By Dr. Carme Jordi i Nebot

Translation by Víctor Gómez Jiménez

Astronomy and Meteorology Department of the University of Barcelona

June 2nd, 2004

The main goal of this document is to describe the grounds on which the calculation of the distance Earth-Sun from the observation of a transit of Venus is founded. To describe the rigorous calculation is not intended, because it involves a level of mathematical knowledge that the most students and general public have not still acquired. Who is interested in this rigorous treatment can check the bibliography at the end of the document.

The determination of the distance Earth-Sun is based on the perspective effect by which, from two different locations, Venus is projected over two distinct points of the solar disc. Therefore, observations from distant places on Earth must be combined: the perspective effect is the more important the further this two localions are, and so a more accurate measurement of the astronomical unit can be derived.

Observations must be complemented by the laws of Kepler which describe the orbits of planets around the Sun and were deduced by Johannes Kepler from very numerous observations of the planetary motion. The law of Universal Gravitation, formulated by sir Isaac Newton, applied to the case of two bodies moving around a common centre of mass explains the three empirical laws of Kepler.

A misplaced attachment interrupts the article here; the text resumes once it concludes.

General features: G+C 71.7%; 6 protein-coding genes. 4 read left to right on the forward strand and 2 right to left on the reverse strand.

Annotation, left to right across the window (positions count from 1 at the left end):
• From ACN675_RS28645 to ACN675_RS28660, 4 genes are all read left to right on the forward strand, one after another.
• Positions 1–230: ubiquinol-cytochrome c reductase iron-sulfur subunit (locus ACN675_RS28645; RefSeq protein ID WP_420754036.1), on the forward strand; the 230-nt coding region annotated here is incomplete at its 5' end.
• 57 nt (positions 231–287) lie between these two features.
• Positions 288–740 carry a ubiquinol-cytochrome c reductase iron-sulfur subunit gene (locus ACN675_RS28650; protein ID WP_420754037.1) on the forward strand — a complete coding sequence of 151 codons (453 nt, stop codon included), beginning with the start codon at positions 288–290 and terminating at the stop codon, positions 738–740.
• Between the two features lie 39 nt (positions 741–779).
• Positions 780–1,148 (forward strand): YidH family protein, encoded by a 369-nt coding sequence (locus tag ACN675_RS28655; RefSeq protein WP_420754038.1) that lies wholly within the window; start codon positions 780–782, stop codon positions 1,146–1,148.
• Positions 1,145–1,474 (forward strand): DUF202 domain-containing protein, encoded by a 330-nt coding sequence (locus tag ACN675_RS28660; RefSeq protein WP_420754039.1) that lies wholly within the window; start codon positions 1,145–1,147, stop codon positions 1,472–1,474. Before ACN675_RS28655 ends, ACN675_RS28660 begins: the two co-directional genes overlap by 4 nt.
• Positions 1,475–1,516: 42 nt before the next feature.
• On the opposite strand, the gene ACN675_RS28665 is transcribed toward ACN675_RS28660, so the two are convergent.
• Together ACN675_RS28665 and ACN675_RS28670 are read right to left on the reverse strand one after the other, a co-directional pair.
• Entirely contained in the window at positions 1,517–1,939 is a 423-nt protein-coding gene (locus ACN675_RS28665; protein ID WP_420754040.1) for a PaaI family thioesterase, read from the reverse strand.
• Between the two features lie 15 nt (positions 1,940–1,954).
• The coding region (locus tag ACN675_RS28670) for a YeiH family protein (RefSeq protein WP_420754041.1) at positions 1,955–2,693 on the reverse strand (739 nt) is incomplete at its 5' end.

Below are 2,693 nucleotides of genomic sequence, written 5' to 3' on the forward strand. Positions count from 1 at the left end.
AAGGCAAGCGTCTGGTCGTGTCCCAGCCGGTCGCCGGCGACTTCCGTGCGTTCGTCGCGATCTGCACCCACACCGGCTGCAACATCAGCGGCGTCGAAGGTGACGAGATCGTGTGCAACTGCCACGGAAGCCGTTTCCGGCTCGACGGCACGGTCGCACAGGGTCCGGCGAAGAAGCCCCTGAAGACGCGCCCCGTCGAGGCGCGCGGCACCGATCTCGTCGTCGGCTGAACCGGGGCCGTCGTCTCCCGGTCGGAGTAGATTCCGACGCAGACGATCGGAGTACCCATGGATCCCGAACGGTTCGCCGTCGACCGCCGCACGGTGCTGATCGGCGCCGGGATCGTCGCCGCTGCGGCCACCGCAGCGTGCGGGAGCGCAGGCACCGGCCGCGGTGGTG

In this document, a simplified method to calculate the distance between the Earth and the Sun is described. It needs simultaneous observations of the transit from two distant locations on the surface of Earth, in order to measure the distance between the centre of Venus over the solar disc as seen from each point. Another method to carry out this calculation is founded on the comparison of the time Venus spends on crossing the solar disc from side to side (the duration of the transit) when observed from different places. The mathematical approach of both methods is similar, but the last one is quite more demanding from an observational and mathematical point of view.

This method is founded on knowing the distances between the centre of Venus, projected over the solar disc, in a given instant, as seen from two different locations. Therefore, to carry out simultaneous observations from two different places on Earth (the more distant the better) is imperatively needed to use this simplified method, and the easiest way to achieve it is to take a photograph of the Sun at the same moment from both locations.